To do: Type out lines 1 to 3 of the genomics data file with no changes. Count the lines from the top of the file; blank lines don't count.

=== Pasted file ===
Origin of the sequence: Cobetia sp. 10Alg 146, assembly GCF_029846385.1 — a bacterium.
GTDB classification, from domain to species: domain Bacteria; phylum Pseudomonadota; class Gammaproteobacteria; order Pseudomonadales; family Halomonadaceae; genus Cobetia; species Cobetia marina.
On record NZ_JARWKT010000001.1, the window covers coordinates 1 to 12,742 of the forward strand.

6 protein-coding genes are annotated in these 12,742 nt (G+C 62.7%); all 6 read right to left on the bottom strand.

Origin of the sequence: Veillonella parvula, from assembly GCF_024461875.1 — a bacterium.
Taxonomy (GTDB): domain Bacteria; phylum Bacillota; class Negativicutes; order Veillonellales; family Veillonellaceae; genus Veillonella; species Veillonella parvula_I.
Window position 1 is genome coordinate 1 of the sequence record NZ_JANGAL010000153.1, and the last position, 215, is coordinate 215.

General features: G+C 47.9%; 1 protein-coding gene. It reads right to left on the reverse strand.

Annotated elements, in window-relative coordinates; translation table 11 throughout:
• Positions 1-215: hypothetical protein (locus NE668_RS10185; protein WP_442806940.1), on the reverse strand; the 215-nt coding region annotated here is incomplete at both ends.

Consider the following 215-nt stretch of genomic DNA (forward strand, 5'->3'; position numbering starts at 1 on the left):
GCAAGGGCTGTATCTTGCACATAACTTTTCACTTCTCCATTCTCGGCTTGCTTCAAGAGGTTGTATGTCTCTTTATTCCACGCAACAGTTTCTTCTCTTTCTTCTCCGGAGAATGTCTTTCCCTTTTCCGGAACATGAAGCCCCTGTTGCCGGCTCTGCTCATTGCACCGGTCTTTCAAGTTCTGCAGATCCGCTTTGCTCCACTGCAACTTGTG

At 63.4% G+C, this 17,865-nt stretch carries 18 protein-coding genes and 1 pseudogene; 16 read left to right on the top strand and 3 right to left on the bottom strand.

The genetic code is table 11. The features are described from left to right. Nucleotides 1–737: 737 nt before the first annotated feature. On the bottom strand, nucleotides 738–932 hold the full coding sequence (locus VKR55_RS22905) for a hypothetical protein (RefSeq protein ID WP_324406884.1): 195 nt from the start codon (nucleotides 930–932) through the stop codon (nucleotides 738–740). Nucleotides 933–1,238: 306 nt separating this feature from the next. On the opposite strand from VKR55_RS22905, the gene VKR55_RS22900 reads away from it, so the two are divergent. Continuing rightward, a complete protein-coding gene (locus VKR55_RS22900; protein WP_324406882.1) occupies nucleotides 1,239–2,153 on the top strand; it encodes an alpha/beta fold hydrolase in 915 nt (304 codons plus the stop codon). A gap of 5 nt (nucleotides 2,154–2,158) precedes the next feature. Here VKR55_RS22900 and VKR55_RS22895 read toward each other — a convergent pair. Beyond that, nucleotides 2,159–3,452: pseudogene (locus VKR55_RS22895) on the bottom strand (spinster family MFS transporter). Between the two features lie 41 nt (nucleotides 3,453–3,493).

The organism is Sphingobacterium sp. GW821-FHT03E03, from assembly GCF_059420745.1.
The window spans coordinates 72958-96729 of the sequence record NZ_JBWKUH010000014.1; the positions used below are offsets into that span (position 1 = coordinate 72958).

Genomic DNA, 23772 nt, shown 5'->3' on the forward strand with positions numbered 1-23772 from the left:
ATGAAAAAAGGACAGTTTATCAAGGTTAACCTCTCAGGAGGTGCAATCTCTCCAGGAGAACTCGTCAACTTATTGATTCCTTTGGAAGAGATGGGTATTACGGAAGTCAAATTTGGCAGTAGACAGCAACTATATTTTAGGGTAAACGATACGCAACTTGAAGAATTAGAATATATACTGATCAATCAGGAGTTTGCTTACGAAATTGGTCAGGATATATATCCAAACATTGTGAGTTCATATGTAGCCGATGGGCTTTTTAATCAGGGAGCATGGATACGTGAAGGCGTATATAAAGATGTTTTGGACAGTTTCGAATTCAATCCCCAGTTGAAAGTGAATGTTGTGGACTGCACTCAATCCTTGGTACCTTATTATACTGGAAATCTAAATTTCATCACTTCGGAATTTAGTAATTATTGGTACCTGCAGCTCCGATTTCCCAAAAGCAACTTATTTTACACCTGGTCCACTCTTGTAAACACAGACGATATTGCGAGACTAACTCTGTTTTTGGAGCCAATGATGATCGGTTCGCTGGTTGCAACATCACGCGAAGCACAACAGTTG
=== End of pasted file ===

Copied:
Origin of the sequence: Cobetia sp. 10Alg 146, assembly GCF_029846385.1 — a bacterium.
GTDB classification, from domain to species: domain Bacteria; phylum Pseudomonadota; class Gammaproteobacteria; order Pseudomonadales; family Halomonadaceae; genus Cobetia; species Cobetia marina.
On record NZ_JARWKT010000001.1, the window covers coordinates 1 to 12,742 of the forward strand.